Bron Taylor is Professor of Religion and Environmental Ethics at the University of Florida. An interdisciplinary environmental studies scholar, he explores through the lenses of the sciences and humanities the complex relationships and influences among worldviews, values, ideologies, and socioecological systems. His books include Dark Green Religion: Nature Spirituality and the Planetary Future (2010), Avatar and Nature Spirituality (2013), and Ecological Resistance Movements (1995). He is also editor of the award-winning Encyclopedia of Religion and Nature (2005), and has been appointed as a Carson Fellow at the Rachel Carson Center for Environment and Society at Ludwig-Maximilians-Universität, Munich, Germany, and as a Senior Research Fellow at the Leibnitz Institute for European History in Mainz, Germany. In 2017, he received a Lifetime Achievement award from the International Society for the Study of Religion, Nature and Culture. Downloadable articles and further information is available at www.brontaylor.com and via X @BronTaylor.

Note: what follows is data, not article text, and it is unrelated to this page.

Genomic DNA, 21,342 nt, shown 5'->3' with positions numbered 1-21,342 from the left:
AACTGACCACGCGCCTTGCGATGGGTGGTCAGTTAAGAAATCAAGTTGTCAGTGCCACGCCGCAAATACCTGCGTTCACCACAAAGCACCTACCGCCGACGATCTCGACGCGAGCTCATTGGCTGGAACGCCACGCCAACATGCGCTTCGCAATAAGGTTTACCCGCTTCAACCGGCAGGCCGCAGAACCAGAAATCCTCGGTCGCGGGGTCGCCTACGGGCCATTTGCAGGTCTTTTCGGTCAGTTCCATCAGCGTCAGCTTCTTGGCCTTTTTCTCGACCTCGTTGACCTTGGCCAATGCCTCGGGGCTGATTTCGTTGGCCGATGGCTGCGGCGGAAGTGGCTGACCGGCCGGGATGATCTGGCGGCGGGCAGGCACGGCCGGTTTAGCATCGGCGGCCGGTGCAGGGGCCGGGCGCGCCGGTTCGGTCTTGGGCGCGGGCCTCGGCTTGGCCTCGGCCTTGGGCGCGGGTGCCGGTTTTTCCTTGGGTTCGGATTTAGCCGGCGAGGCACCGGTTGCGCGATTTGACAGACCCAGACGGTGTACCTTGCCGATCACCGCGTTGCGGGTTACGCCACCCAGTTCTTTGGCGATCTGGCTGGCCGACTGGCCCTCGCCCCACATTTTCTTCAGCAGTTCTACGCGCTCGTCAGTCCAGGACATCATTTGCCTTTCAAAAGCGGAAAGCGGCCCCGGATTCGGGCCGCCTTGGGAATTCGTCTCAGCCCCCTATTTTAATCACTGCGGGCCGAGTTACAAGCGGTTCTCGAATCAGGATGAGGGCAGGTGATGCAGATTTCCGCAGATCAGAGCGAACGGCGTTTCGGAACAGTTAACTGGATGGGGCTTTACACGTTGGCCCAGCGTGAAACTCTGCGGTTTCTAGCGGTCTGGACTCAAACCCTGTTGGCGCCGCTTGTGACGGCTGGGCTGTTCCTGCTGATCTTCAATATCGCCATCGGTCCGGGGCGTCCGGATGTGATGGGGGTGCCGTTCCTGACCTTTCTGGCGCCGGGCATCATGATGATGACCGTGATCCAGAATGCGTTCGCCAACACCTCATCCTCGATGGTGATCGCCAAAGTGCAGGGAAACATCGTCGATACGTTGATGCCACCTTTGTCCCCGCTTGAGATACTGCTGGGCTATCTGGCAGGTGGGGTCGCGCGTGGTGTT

Counterpoint blogs may be reprinted with the following acknowledgement: “This article was published by Counterpoint: Navigating Knowledge on 24 May 2024.”

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Image credit: Conference poster of the Leibniz-Institute of European History in Mainz, Germany, using a freely available painting by Caspar David Friedrich.


FFE · June 3, 2024 at 1:34 AM

I once had a Native American studies professor who mentioned the words “nature” and “religion” did not exist in indigenous languages because they refer to the basic matrix of reality that is taken for granted. Not sure what to do with that but it was interesting to think about. Looking forward to the ideas and writings that come out of this conference.